Back in 2005, we were asked by HarperCollins to undertake a feasibility study into something very exciting: customised books.
The idea was, and remains, simple and yet highly compelling. Using emerging web and print technology, allow visitors to a web site to design, preview and create their own individual editions of HarperCollins titles.
We researched the existing (non-book) customisation market before making a presentation to the executive board with our findings and recommendations. The presentation identified key industries in which “mass customisation” – unique products designed by and for their target audience “markets of one” – had created significant value, and revivified “mature” and competitive markets. It also showed where it had failed expensively and publicly.
After completing the presentation, we then undertook quantitative research into the viability of the idea from a consumer’s perspective. Heavy book buyers were questioned as to what they would want to be able to see in a customised book; the variables they would want to be able to change; the types of book they would want to do it with; and the premiums they would pay.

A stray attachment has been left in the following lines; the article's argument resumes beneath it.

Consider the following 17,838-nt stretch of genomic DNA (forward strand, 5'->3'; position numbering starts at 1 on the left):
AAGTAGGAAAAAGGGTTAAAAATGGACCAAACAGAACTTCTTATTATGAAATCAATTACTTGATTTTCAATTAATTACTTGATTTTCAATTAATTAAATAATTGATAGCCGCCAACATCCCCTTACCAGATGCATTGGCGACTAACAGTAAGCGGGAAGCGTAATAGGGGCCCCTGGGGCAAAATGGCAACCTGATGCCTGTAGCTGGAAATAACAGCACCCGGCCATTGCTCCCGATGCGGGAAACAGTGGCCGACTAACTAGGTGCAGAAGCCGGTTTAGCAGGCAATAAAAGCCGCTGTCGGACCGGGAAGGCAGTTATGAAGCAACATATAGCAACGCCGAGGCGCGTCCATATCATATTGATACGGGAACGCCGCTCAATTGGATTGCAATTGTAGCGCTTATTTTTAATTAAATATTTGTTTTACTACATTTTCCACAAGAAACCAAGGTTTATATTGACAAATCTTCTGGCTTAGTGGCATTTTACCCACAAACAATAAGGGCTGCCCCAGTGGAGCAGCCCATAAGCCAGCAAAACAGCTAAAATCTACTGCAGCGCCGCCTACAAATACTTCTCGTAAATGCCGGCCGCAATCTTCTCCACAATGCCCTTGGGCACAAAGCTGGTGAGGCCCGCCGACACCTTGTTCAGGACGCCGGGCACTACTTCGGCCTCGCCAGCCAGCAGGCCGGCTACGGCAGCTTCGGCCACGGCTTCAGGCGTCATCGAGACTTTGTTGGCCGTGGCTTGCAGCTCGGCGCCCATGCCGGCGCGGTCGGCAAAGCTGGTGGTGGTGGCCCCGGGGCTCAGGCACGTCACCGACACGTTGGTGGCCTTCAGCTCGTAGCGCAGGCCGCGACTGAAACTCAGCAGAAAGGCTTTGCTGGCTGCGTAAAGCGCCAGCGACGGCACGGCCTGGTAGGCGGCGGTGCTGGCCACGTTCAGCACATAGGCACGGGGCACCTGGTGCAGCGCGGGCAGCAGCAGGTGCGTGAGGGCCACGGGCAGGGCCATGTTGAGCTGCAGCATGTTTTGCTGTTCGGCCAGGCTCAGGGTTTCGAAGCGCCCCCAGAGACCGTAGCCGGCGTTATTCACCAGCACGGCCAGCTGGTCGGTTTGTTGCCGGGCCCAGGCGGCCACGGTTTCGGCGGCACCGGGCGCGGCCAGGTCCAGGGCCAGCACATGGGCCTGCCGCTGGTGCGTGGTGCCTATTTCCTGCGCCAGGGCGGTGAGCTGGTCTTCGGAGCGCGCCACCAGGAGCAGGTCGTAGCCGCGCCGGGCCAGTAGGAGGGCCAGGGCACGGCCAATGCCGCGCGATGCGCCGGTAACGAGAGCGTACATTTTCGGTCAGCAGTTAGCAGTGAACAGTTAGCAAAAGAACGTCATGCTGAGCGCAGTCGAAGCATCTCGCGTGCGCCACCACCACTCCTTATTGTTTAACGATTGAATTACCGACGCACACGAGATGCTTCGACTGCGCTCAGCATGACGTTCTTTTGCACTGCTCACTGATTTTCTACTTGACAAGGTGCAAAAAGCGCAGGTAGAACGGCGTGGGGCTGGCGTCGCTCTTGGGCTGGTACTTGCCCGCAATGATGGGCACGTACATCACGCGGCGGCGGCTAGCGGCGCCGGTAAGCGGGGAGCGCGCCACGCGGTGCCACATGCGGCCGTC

The results were staggering, and a proof of concept was commissioned. The proof of concept took the form of a two-tier prototype: a back-end system, tied to their existing workflow, allowing the publisher to set the variables in any number of templates; and a front-end web application, which allowed the user to add, edit and preview their “book” before sending it to be printed and shipped on demand.
On pressing “OK” the customised assets (for example, front jacket, back jacket, correct width spine, internal boards, plus dedication page) were then output in industry standard JDF/PPML XML, integrated with the existing XML workflow of the publishing house, and combined with the “vanilla” edition of the book to create a unique, printable file. Both sets of XML were then converted to print-ready PDF, and set to the printer via EDI.
More projects for this client: HarperCollins